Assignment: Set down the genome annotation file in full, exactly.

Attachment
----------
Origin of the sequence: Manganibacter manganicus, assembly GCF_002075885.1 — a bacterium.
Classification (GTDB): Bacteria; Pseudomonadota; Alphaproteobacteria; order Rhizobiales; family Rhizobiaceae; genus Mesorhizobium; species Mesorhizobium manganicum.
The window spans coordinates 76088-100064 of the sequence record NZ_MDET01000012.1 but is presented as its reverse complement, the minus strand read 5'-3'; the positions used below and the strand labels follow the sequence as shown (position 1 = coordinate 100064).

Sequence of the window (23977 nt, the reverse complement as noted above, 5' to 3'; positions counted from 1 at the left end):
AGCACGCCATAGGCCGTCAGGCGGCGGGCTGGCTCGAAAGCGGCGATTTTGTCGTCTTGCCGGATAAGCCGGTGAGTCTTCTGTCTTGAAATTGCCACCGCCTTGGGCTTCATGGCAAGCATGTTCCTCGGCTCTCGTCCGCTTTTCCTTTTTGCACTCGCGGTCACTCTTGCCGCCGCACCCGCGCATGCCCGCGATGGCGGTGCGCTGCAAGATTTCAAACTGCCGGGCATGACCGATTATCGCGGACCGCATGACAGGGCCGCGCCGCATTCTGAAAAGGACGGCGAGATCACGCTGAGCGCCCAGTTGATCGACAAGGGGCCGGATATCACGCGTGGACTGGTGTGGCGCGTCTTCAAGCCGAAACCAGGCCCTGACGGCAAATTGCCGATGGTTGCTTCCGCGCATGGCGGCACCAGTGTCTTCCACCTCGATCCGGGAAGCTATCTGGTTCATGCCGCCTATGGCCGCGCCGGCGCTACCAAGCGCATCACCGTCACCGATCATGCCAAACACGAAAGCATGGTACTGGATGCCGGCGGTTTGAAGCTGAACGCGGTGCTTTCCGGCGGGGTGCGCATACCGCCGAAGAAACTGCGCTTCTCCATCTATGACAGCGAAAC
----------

Origin of the sequence: Manganibacter manganicus, assembly GCF_002075885.1 — a bacterium.
Classification (GTDB): Bacteria; Pseudomonadota; Alphaproteobacteria; order Rhizobiales; family Rhizobiaceae; genus Mesorhizobium; species Mesorhizobium manganicum.
The window spans coordinates 76088-100064 of the sequence record NZ_MDET01000012.1 but is presented as its reverse complement, the minus strand read 5'-3'; the positions used below and the strand labels follow the sequence as shown (position 1 = coordinate 100064).

Sequence of the window (23977 nt, the reverse complement as noted above, 5' to 3'; positions counted from 1 at the left end):
AGCACGCCATAGGCCGTCAGGCGGCGGGCTGGCTCGAAAGCGGCGATTTTGTCGTCTTGCCGGATAAGCCGGTGAGTCTTCTGTCTTGAAATTGCCACCGCCTTGGGCTTCATGGCAAGCATGTTCCTCGGCTCTCGTCCGCTTTTCCTTTTTGCACTCGCGGTCACTCTTGCCGCCGCACCCGCGCATGCCCGCGATGGCGGTGCGCTGCAAGATTTCAAACTGCCGGGCATGACCGATTATCGCGGACCGCATGACAGGGCCGCGCCGCATTCTGAAAAGGACGGCGAGATCACGCTGAGCGCCCAGTTGATCGACAAGGGGCCGGATATCACGCGTGGACTGGTGTGGCGCGTCTTCAAGCCGAAACCAGGCCCTGACGGCAAATTGCCGATGGTTGCTTCCGCGCATGGCGGCACCAGTGTCTTCCACCTCGATCCGGGAAGCTATCTGGTTCATGCCGCCTATGGCCGCGCCGGCGCTACCAAGCGCATCACCGTCACCGATCATGCCAAACACGAAAGCATGGTACTGGATGCCGGCGGTTTGAAGCTGAACGCGGTGCTTTCCGGCGGGGTGCGCATACCGCCGAAGAAACTGCGCTTCTCCATCTATGACAGCGAAAC